Many of today's greatest engineering innovations are so commonplace that they are taken for granted. The Draper Prize and its accompanying website celebrate the technological advances that have dramatically affected how we live. We hope that recognizing these achievements will inspire the next generation of engineers and scientists to continue to explore and innovate
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Cambridge, MA (Vocus) February 13, 2009
To coincide with the 20th Anniversary of the Draper Prize, Draper Laboratory, in conjunction with the National Academy of Engineering (NAE), has developed a new website for students and adults to learn about the impact engineers have had on our daily lives, and to celebrate the accomplishments of the 32 engineers who have been awarded "Engineering's Nobel" since 1989.
The website, http://www.draperprize.org, will bring visitors through several scenes of "daily life" and highlight the Draper Prize-winning engineering technologies that help a person through his or her ordinary day. These technologies include GPS, the Internet, the Personal Computer, and Satellite Communications. The site also will educate visitors about the history and background of the prize, and provide information about the Prize's namesake, Dr. Charles Stark Draper.
"Many of today's greatest engineering innovations are so commonplace that they are taken for granted. The Draper Prize and its accompanying website celebrate the technological advances that have dramatically affected how we live. We hope that recognizing these achievements will inspire the next generation of engineers and scientists to continue to explore and innovate," said Jim Shields, President and CEO of Draper Lab.
One of the world's preeminent awards for engineering achievement, The Charles Stark Draper Prize was established by the NAE and endowed by Draper Laboratory to recognize innovative engineering achievements that have led to important benefits and significant improvement in the well being and freedom of humanity.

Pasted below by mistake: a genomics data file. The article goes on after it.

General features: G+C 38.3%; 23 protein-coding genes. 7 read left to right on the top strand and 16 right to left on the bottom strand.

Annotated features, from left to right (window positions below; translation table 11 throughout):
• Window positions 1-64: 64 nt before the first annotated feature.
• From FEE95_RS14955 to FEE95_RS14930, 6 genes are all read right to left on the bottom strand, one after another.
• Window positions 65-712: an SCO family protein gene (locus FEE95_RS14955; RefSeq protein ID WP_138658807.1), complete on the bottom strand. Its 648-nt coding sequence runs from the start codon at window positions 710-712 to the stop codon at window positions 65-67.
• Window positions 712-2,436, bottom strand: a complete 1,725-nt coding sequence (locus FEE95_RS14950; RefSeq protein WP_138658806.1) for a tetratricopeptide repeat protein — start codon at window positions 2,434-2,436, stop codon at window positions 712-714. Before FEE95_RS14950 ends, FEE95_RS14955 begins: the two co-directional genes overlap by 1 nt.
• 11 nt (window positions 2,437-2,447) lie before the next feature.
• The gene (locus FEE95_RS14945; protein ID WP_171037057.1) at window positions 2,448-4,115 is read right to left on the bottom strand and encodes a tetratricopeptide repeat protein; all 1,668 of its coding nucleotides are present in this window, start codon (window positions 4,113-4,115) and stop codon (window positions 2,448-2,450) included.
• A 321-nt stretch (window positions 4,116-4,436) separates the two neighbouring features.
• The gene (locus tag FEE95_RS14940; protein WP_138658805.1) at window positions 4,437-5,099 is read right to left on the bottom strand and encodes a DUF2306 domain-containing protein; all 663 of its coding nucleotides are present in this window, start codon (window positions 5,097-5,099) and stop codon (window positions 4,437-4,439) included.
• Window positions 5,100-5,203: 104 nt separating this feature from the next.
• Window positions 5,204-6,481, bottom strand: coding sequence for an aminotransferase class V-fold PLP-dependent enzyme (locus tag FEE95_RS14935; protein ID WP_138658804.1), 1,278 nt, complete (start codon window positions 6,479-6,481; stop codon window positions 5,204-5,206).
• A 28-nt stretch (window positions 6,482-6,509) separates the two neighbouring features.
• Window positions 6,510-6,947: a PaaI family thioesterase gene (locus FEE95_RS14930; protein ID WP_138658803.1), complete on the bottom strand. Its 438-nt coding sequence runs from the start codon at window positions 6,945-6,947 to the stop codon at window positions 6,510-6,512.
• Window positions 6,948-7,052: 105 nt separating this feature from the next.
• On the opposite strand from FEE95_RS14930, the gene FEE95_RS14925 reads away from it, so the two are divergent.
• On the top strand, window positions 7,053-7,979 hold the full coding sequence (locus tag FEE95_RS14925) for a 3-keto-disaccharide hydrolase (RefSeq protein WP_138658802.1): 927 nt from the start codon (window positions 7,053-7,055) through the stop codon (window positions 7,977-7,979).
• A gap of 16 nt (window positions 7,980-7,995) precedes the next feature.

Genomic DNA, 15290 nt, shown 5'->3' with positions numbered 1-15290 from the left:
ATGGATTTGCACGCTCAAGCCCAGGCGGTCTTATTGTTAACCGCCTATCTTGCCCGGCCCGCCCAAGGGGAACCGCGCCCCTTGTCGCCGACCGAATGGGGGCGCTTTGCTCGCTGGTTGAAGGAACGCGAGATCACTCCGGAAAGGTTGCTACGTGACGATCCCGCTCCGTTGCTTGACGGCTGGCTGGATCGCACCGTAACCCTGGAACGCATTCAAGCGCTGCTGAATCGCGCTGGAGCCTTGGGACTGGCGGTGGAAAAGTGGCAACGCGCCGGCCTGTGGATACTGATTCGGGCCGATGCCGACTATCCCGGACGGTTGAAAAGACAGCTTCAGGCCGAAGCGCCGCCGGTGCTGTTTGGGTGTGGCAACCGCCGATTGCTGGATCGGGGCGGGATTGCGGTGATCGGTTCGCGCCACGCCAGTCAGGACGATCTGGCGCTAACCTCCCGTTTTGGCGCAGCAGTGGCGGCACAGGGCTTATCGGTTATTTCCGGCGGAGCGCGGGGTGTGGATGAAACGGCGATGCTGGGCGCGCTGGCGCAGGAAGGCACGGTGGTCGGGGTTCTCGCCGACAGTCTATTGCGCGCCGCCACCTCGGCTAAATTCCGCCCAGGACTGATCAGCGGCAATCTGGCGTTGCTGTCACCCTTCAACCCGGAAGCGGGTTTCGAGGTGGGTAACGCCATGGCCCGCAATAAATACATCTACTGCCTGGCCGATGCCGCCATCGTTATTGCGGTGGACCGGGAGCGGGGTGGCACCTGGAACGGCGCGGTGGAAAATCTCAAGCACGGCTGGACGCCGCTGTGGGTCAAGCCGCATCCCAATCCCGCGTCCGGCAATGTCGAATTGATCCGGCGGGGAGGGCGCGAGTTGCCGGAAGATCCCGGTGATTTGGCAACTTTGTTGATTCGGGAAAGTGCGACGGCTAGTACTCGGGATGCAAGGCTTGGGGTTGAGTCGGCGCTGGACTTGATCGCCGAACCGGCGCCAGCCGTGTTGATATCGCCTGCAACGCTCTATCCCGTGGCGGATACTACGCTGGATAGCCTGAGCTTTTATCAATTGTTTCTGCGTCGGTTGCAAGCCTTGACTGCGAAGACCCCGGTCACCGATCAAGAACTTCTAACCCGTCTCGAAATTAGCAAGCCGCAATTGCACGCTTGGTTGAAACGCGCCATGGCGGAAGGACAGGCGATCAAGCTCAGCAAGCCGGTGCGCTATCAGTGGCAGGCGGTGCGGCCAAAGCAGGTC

The Prize recognizes achievement in all engineering disciplines, and engineers worldwide are eligible to receive it. The Prize is awarded annually during National Engineers Week in Washington, D.C. The 2009 recipient, Robert H. Dennard, will receive his award on Feb. 17 for the invention of dynamic random access memory.
National Academy of Engineering is an independent, nonprofit institution. Its members consist of the nation's premier engineers, who are elected by their peers for seminal contributions to engineering. The academy provides leadership and guidance to government on the application of engineering resources to social, economic, and security problems. Established in 1964, NAE operates under the congressional charter granted to the National Academy of Sciences in 1863.
Draper Lab is a nonprofit engineering research and development laboratory serving the national interest in applied research, development, advanced technical education, and technology transfer. Areas of technology development include guidance, navigation, and control: inertial, strategic and tactical systems; miniature low-power systems; information & decision systems; complex, reliable systems; and biomedical engineering.
Contact: Draper Communications